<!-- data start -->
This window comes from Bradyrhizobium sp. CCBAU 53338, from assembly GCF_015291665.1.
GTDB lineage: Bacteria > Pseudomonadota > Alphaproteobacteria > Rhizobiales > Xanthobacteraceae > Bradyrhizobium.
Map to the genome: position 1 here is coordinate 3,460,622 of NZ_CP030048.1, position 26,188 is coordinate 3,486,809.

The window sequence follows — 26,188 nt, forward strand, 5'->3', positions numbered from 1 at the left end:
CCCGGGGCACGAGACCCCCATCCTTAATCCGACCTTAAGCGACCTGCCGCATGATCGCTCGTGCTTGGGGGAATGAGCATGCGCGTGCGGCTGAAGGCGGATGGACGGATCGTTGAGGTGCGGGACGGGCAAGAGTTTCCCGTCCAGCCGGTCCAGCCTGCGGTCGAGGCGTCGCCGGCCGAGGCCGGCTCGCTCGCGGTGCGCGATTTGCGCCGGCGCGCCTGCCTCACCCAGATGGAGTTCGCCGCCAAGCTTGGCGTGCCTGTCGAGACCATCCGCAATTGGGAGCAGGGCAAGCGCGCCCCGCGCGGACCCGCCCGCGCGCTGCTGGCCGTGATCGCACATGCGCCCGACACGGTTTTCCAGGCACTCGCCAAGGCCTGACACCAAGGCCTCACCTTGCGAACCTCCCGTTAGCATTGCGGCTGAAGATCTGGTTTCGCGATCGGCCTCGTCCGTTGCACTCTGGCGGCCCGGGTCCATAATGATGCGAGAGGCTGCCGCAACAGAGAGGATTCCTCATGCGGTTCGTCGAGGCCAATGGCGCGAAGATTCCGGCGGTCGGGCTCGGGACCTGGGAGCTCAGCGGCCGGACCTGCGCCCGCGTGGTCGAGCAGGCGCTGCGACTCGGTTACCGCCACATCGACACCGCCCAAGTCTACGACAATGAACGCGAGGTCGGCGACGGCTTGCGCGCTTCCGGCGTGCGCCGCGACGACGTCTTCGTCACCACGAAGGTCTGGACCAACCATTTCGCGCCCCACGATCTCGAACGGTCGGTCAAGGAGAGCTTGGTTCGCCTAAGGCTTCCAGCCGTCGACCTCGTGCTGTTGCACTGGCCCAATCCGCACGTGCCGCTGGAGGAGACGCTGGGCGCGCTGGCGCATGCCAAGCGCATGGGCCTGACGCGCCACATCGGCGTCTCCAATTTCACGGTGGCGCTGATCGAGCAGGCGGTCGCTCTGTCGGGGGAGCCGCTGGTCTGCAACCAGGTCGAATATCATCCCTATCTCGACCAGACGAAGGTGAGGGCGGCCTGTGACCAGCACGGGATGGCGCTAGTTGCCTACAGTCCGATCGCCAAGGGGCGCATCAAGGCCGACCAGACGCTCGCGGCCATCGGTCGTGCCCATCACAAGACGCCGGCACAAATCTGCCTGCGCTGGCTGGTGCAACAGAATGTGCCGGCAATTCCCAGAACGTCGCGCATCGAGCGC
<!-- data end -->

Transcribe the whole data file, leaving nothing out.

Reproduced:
This window comes from Bradyrhizobium sp. CCBAU 53338, from assembly GCF_015291665.1.
GTDB lineage: Bacteria > Pseudomonadota > Alphaproteobacteria > Rhizobiales > Xanthobacteraceae > Bradyrhizobium.
Map to the genome: position 1 here is coordinate 3,460,622 of NZ_CP030048.1, position 26,188 is coordinate 3,486,809.

The window sequence follows — 26,188 nt, forward strand, 5'->3', positions numbered from 1 at the left end:
CCCGGGGCACGAGACCCCCATCCTTAATCCGACCTTAAGCGACCTGCCGCATGATCGCTCGTGCTTGGGGGAATGAGCATGCGCGTGCGGCTGAAGGCGGATGGACGGATCGTTGAGGTGCGGGACGGGCAAGAGTTTCCCGTCCAGCCGGTCCAGCCTGCGGTCGAGGCGTCGCCGGCCGAGGCCGGCTCGCTCGCGGTGCGCGATTTGCGCCGGCGCGCCTGCCTCACCCAGATGGAGTTCGCCGCCAAGCTTGGCGTGCCTGTCGAGACCATCCGCAATTGGGAGCAGGGCAAGCGCGCCCCGCGCGGACCCGCCCGCGCGCTGCTGGCCGTGATCGCACATGCGCCCGACACGGTTTTCCAGGCACTCGCCAAGGCCTGACACCAAGGCCTCACCTTGCGAACCTCCCGTTAGCATTGCGGCTGAAGATCTGGTTTCGCGATCGGCCTCGTCCGTTGCACTCTGGCGGCCCGGGTCCATAATGATGCGAGAGGCTGCCGCAACAGAGAGGATTCCTCATGCGGTTCGTCGAGGCCAATGGCGCGAAGATTCCGGCGGTCGGGCTCGGGACCTGGGAGCTCAGCGGCCGGACCTGCGCCCGCGTGGTCGAGCAGGCGCTGCGACTCGGTTACCGCCACATCGACACCGCCCAAGTCTACGACAATGAACGCGAGGTCGGCGACGGCTTGCGCGCTTCCGGCGTGCGCCGCGACGACGTCTTCGTCACCACGAAGGTCTGGACCAACCATTTCGCGCCCCACGATCTCGAACGGTCGGTCAAGGAGAGCTTGGTTCGCCTAAGGCTTCCAGCCGTCGACCTCGTGCTGTTGCACTGGCCCAATCCGCACGTGCCGCTGGAGGAGACGCTGGGCGCGCTGGCGCATGCCAAGCGCATGGGCCTGACGCGCCACATCGGCGTCTCCAATTTCACGGTGGCGCTGATCGAGCAGGCGGTCGCTCTGTCGGGGGAGCCGCTGGTCTGCAACCAGGTCGAATATCATCCCTATCTCGACCAGACGAAGGTGAGGGCGGCCTGTGACCAGCACGGGATGGCGCTAGTTGCCTACAGTCCGATCGCCAAGGGGCGCATCAAGGCCGACCAGACGCTCGCGGCCATCGGTCGTGCCCATCACAAGACGCCGGCACAAATCTGCCTGCGCTGGCTGGTGCAACAGAATGTGCCGGCAATTCCCAGAACGTCGCGCATCGAGCGC